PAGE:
Then I put the celery, onions and garlic in a roasting pan. I put a rack on the pan and the roast on the rack. I put the pan and loin in the smoker.
This could be done in a 350 F oven if you don’t mind losing the smoke flavour.
After 30 minutes, I added the chicken stock to the pan.
I cooked the pork loin to an internal temperature of 155 F which took 1 hour 20 minutes from the time I put it in the smoker. I took the loin out and put it on a cutting board to rest while I made the sauce.
The pan with the roasted onion, celery and garlic was taken to the range.
I added the water, wine, soy sauce and Berbere spice to the pan and brought it to a boil. I boiled it for two or three minutes, scraping any bits up from the bottom of the pan.
Strain the sauce into a small pot. If you trimmed the fat well, there shouldn’t be too much fat on the sauce but if there is, defat the liquid by putting a turkey baster into the liquid to suck it out from under the fat.
Add the cornstarch and water slurry to the liquid and heat over medium heat until thickened and glossy.
Carve the roast and serve with the sauce.
We served it with salads She Who Must Be Obeyed made from our first crop of spinach and lettuce from the garden.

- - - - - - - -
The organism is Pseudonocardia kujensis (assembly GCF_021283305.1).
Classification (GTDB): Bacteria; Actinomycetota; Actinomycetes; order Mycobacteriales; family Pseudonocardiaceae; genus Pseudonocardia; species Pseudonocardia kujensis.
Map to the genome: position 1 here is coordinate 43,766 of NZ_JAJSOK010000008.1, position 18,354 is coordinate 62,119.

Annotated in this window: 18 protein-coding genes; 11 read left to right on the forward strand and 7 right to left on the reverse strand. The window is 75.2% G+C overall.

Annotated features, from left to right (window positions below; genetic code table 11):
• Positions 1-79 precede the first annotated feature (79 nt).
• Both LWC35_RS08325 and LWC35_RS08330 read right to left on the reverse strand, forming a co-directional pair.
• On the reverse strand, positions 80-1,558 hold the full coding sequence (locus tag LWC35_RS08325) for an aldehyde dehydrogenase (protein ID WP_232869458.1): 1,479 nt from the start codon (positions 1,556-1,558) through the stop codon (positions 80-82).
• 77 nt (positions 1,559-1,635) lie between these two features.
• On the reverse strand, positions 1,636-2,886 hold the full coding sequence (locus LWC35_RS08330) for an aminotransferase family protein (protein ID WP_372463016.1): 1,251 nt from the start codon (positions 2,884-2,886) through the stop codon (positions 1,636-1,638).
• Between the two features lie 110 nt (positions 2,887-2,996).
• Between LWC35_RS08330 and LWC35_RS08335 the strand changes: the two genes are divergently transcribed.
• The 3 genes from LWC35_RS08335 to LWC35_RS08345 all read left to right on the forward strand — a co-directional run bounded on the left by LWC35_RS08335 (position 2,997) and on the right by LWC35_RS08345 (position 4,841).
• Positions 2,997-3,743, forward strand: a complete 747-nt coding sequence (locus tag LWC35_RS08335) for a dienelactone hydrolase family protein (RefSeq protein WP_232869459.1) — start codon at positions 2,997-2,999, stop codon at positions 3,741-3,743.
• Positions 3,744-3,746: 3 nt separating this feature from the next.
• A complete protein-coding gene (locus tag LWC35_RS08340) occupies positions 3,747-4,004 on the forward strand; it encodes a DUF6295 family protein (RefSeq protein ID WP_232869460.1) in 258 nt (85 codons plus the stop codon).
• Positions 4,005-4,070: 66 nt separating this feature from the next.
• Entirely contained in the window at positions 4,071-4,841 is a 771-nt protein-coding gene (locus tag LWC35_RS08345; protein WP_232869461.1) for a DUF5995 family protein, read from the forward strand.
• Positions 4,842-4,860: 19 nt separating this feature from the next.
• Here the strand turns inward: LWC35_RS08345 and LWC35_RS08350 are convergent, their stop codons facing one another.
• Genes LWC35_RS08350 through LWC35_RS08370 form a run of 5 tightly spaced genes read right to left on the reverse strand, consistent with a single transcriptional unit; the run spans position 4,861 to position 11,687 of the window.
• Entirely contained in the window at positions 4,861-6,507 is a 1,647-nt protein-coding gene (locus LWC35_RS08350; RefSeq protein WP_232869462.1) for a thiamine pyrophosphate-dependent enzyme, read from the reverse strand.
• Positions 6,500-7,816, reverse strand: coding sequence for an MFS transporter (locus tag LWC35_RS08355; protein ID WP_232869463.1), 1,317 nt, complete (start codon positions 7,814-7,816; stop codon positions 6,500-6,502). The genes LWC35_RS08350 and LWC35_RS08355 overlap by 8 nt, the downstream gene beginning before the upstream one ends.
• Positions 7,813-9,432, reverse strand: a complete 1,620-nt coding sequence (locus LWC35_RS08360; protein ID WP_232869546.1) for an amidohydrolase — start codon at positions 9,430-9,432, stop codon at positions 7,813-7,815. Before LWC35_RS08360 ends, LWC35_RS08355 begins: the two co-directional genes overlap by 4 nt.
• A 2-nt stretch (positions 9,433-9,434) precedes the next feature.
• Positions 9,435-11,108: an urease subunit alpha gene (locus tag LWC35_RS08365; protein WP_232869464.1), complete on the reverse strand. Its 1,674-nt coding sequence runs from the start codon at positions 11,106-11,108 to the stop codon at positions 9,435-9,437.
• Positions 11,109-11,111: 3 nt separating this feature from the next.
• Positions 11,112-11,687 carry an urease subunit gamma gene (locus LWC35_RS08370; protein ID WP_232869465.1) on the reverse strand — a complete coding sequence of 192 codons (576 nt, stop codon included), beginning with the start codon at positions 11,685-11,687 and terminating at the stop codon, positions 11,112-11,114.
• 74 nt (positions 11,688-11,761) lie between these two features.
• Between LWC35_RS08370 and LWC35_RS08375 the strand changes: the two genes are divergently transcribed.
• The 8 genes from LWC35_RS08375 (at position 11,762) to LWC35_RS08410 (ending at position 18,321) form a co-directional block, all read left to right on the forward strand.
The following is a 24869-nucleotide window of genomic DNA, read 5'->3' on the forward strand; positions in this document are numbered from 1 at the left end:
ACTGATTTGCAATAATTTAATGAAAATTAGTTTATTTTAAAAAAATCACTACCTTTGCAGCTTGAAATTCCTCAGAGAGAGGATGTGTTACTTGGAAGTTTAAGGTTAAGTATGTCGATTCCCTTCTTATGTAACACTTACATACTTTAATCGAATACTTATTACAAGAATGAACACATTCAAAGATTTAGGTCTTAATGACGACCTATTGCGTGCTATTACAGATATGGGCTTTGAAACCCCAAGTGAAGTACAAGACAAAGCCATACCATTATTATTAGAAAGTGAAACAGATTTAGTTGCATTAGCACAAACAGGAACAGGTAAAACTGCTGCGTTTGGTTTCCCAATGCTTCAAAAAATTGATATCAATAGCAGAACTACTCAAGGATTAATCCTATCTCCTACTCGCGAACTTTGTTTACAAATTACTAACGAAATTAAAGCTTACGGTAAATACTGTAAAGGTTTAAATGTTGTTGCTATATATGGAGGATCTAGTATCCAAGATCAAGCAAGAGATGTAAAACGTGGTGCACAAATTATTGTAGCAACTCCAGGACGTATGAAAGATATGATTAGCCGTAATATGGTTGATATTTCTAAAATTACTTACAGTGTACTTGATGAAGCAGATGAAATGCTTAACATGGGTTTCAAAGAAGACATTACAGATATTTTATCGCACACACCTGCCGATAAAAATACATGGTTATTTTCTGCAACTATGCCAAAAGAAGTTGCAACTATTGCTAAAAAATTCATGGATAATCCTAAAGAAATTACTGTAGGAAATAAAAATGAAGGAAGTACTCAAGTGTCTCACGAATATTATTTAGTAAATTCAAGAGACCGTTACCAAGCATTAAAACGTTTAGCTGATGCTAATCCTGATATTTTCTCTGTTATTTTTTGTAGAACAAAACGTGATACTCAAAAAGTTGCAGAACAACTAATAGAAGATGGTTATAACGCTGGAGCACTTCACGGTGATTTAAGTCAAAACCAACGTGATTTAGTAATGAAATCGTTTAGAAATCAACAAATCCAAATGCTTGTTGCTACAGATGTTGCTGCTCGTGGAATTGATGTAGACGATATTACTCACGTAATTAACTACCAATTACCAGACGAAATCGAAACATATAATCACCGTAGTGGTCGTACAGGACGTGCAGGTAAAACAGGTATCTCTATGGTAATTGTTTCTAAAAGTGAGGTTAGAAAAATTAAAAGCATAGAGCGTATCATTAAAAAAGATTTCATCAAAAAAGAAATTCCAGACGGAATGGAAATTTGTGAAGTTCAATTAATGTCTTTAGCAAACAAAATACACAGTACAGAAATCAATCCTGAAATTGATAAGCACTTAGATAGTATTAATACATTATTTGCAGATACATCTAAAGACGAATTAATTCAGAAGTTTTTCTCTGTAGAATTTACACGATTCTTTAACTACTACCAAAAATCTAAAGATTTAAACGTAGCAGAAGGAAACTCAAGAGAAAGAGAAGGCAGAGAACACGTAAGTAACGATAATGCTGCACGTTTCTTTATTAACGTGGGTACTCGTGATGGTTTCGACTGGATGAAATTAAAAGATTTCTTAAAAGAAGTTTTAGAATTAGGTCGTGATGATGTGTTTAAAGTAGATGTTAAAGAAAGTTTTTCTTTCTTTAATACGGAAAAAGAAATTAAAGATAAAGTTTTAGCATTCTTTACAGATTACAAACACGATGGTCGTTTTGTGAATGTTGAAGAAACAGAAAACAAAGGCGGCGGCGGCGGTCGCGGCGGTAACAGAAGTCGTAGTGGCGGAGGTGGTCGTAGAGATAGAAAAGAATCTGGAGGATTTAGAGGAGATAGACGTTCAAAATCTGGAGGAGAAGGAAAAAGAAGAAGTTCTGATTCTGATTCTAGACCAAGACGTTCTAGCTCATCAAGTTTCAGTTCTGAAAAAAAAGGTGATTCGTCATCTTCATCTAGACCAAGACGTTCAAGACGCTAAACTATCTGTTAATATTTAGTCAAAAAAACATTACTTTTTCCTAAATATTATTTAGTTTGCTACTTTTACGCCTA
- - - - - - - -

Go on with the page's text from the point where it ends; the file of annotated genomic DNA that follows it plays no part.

This was absolutely wonderful. I expected complex rich flavours but it surpassed my expectations. There was a touch of heat but not enough to get a beating from the wife. The Berbere spice has a complexity that balanced well with the sweet touches from the fruit in the stuffing. However, the star was the sauce. I could just sit down with a bowl of it and a spoon and be happy.
This was a total success.
The Old Fat Guy
- 800 gram (1 3/4 pound) pork loin roast
- 25 ml (2 tablespoons) butter
- 175 ml (3/4 cup) onion diced small
- 125 ml (1/2 cup) celery diced small
- 2 ml (1/2 teaspoon) Berbere spice
- 1/2 apple, cored, peeled, diced small
- 125 ml (1/2 cup) dry bread crumbs
- 125 grams (1/3 pound) bulk sausage
- 5 ml (1 teaspoon) Berbere Spice
- 1/2 onion cut into chunks
- 1 stalk celery cut into chunks